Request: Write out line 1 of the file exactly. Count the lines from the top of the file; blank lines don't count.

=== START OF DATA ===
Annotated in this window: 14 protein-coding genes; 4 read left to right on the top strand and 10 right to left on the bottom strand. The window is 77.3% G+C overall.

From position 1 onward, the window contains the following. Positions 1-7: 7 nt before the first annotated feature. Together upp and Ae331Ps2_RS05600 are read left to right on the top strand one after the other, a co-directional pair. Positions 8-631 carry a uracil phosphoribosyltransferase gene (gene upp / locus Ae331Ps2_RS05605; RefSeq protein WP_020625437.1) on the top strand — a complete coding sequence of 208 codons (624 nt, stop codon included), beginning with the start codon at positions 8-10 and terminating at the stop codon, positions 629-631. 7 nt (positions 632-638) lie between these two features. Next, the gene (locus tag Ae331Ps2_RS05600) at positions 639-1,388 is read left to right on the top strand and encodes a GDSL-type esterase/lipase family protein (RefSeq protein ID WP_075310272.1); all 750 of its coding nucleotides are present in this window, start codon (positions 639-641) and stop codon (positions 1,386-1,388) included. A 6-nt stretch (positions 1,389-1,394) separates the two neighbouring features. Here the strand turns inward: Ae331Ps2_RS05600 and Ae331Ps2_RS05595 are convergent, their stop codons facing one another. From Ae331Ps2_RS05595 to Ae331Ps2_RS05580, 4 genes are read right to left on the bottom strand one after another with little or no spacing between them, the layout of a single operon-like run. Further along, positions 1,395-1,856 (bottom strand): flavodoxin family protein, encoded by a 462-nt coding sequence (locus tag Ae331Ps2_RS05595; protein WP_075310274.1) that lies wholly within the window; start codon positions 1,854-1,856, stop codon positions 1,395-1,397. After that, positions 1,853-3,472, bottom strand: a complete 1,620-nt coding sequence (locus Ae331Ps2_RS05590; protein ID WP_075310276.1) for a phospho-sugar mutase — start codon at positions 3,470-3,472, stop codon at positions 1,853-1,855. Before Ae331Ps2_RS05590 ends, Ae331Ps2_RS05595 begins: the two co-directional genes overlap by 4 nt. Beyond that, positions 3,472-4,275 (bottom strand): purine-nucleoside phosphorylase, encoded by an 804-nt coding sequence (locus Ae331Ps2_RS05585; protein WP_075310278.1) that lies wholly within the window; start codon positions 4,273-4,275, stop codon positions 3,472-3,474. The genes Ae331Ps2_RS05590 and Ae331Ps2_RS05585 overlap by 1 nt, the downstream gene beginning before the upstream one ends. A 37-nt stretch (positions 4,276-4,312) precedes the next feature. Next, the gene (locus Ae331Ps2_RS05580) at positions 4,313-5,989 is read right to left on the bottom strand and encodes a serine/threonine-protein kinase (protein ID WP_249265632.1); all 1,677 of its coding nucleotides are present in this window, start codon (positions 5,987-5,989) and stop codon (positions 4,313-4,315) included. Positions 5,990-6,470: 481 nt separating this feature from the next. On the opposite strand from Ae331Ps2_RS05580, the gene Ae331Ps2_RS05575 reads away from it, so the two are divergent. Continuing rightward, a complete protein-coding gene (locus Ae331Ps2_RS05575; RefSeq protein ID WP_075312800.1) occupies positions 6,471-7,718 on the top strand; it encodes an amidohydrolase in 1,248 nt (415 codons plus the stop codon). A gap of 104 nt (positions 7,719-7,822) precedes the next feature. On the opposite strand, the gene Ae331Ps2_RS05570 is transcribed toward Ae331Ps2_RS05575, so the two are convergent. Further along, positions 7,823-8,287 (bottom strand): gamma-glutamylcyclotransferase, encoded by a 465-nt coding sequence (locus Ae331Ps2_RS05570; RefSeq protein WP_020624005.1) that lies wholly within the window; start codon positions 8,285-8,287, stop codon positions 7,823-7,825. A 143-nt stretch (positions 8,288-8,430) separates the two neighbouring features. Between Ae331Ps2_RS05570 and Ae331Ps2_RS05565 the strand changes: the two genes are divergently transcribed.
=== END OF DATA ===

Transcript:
Annotated in this window: 14 protein-coding genes; 4 read left to right on the top strand and 10 right to left on the bottom strand. The window is 77.3% G+C overall.